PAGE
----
These are the stories that drove the conversation today:
Senate President, Dr. Bukola Saraki has on Wednesday said that the Senate was ready to reconvene from its recess to consider the N242billion Independent National Electoral Commission (INEC) budget pending before it.
Saraki said this during a World Press Conference, following Tuesday’s invasion of the National Assembly by operatives of the DSS, assuring that if the outcome of Wednesday’s meeting with the INEC chairman would require the Senate to reconvene, he would not hesitate to reconvene the senate to pass the budget.
He however knocked the executive for failing to bring the budget since January knowing fully that there would be an election in 2019.
Following weeks of speculations about his defection to the All Progressives Congress (APC), the immediate past Governor of Akwa Ibom, Senator Godswill Akpabio has officially dumped the opposition People’s Democratic Party (PDP) for the ruling party.
The Economic and Financial Crimes Commission (EFCC) has frozen the bank accounts of the Government of Benue, domiciled in three banks.
The action of the EFCC is reportedly as a result of investigations which indicated alleged abuse of Benue State’s security funds.
The state government has however described the action of the EFCC as part of alleged plots to frustrate its efforts after Governor Samuel Ortom left the All Progressives Congress (APC).
The Federal Executive Council (FEC) has approved the installation of technology monitoring schemes and structures under the Petroleum Equalisation Fund (PEF) at the cost of N17 billion.
Minister of State for Petroleum Resources, Ibe Kachikwu, disclosed this while briefing State House correspondents after the weekly Federal Executive Council (FEC) on Wednesday, presided over by the Acting President, Yemi Osinbajo,in Abuja.
He noted that the deployment of the automated fuel system management and censor network would ensure 100 per cent tracking and monitoring of petroleum products.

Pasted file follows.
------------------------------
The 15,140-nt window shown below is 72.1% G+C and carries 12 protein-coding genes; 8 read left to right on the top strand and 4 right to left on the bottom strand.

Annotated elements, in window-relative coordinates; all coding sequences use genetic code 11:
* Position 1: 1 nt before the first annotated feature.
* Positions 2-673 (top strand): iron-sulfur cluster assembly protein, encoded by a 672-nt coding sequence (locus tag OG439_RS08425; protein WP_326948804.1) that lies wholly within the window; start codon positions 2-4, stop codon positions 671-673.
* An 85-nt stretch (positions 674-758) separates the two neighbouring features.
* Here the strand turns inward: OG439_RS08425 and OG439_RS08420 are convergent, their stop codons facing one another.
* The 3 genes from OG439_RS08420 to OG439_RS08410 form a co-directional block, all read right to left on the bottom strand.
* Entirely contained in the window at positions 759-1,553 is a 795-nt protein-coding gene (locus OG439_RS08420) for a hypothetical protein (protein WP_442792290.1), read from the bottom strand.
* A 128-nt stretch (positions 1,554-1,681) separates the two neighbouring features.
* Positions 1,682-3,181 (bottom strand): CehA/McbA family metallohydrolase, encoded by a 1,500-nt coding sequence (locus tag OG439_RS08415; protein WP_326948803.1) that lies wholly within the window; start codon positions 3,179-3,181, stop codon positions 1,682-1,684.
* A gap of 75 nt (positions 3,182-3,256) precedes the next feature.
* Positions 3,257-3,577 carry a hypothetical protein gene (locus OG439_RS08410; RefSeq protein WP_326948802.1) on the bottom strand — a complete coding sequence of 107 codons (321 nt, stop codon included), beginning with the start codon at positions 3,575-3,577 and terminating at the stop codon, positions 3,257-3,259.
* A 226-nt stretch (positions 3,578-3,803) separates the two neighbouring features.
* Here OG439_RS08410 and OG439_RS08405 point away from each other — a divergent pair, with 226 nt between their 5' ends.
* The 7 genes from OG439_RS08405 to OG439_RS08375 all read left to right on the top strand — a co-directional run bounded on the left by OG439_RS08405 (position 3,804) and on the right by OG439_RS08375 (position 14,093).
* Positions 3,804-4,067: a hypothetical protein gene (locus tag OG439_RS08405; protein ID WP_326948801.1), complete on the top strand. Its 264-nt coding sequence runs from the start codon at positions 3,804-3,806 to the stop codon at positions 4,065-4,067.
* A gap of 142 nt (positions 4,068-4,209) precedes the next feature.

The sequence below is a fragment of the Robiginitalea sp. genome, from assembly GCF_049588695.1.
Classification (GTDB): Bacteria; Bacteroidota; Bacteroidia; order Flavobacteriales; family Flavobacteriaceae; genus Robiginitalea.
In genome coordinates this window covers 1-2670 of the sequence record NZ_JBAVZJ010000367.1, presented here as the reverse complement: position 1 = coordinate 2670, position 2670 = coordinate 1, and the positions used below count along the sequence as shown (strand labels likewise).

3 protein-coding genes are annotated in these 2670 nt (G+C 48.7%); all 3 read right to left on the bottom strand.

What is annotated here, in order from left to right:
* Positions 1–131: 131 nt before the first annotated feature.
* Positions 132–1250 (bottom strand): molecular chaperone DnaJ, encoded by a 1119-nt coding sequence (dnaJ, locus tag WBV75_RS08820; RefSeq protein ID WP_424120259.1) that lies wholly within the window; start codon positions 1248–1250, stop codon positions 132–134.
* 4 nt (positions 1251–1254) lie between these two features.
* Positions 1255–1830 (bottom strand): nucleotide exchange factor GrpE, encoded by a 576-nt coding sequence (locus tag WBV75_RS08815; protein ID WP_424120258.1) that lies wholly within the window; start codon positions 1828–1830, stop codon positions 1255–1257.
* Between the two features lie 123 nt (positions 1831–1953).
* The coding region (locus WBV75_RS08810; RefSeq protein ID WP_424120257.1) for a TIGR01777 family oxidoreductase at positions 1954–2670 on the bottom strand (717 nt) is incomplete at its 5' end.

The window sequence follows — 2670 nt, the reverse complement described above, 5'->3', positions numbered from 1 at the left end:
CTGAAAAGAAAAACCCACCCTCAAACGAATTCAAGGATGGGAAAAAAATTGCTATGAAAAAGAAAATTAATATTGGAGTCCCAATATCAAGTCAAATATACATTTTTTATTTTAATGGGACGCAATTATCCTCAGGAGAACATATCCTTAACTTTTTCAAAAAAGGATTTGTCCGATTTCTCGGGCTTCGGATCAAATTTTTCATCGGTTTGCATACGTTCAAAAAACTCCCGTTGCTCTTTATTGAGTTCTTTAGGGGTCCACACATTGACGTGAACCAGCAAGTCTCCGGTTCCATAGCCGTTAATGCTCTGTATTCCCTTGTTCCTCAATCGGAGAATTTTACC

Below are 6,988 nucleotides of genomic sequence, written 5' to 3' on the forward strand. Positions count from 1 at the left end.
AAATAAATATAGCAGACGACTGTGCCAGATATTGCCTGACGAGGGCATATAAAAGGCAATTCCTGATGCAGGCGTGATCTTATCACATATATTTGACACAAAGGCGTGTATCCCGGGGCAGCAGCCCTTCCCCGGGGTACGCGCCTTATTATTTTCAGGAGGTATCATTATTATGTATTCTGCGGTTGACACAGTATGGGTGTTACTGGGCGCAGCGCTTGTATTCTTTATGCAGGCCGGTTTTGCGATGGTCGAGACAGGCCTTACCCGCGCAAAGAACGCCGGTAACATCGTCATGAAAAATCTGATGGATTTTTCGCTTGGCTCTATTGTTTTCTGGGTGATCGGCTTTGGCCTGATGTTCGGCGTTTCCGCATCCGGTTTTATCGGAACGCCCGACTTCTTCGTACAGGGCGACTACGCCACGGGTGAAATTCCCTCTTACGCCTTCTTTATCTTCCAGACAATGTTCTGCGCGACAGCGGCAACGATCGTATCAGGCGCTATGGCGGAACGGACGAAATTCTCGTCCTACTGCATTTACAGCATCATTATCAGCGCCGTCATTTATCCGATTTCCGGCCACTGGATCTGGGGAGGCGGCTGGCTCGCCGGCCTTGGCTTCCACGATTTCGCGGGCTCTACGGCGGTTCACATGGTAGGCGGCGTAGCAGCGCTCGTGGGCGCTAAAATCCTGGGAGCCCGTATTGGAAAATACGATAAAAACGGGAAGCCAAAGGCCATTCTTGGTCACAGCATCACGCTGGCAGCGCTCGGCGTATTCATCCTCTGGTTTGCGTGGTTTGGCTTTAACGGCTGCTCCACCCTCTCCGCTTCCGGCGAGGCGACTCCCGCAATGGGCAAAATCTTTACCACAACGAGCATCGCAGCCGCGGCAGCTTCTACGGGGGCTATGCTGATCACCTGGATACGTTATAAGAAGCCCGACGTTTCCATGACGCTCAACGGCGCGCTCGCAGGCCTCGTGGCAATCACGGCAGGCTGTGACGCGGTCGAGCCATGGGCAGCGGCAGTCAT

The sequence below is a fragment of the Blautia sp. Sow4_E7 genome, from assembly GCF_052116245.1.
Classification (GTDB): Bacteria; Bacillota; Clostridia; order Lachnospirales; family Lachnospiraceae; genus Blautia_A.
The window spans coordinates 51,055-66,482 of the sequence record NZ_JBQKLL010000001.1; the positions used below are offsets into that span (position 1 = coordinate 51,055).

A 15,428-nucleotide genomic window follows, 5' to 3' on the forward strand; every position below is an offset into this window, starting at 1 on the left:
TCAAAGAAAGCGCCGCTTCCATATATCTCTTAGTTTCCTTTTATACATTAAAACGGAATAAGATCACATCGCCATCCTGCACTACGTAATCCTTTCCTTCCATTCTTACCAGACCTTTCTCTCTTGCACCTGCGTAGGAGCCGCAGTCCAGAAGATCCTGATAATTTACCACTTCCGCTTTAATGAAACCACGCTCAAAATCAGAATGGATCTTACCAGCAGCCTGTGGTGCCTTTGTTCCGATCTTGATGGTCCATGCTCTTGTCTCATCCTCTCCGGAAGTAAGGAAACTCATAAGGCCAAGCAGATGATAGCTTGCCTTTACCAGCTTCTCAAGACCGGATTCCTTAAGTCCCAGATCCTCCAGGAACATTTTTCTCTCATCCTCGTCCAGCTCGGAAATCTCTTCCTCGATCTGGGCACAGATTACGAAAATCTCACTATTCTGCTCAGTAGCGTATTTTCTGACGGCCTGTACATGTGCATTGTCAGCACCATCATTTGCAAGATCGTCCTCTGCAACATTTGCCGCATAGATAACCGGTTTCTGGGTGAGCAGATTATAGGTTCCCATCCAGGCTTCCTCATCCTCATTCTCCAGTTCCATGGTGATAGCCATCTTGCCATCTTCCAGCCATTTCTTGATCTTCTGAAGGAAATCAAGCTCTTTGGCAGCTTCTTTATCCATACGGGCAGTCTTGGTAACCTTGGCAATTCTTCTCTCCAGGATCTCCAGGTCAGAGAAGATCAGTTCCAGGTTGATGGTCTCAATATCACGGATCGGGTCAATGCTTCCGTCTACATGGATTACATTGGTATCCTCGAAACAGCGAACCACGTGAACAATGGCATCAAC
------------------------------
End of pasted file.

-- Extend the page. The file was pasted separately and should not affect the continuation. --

The Ladoke Akintola University of Technology (LAUTECH) chapter of the Academic Staff Union of University (ASUU) on Wednesday commenced a two-week warning strike due to poor funding of the University by the owner states government- Osun and Oyo.
In a statement issued after its congress and jointly signed by its chairman, Biodun Olaniran and the secretary, Toyin Abegunrin said that despite the Memorandum of Action (MoA) signed with the union and the Governing Council of the University after its eight months old strike last year, government of the two states reneged on fulfilling their own part of the deal.
The union which said that the two states only paid one out of the eleven months salary arrears owed the workers.
And stories from around the world:
US Democrats enjoyed a major morale boost Wednesday following elections that highlighted their momentum ahead of November’s midterms, as President Donald Trump’s Republicans sweated the outcome of a congressional contest that was supposed to be easy pickings. (AFP)
Saudi Arabia said on Wednesday there is no room for mediation in the kingdom’s deepening diplomatic dispute with Canada, and that Ottawa knew what it needed to do to “fix its big mistake.” (Reuters)
Zimbabwe’s defeated opposition has vowed to go to court to overturn the results of the country’s elections, as one of its senior members fled to neighbouring Zambia to evade arrest. (Aljazeera)
The US is making history not just by violating a United Nations security council resolution it voted for three years ago, but also by penalising countries who stick to the same unanimous resolution, the Iranian ambassador to the UN has claimed. (The Guardian)
Iran’s foreign minister has said the United States will not be able to prevent the country from exporting oil.
Mohammad Javad Zarif told the Iran newspaper that President Donald Trump’s goal of forcing the rest of the world not to buy Iranian oil was impossible. (BBC)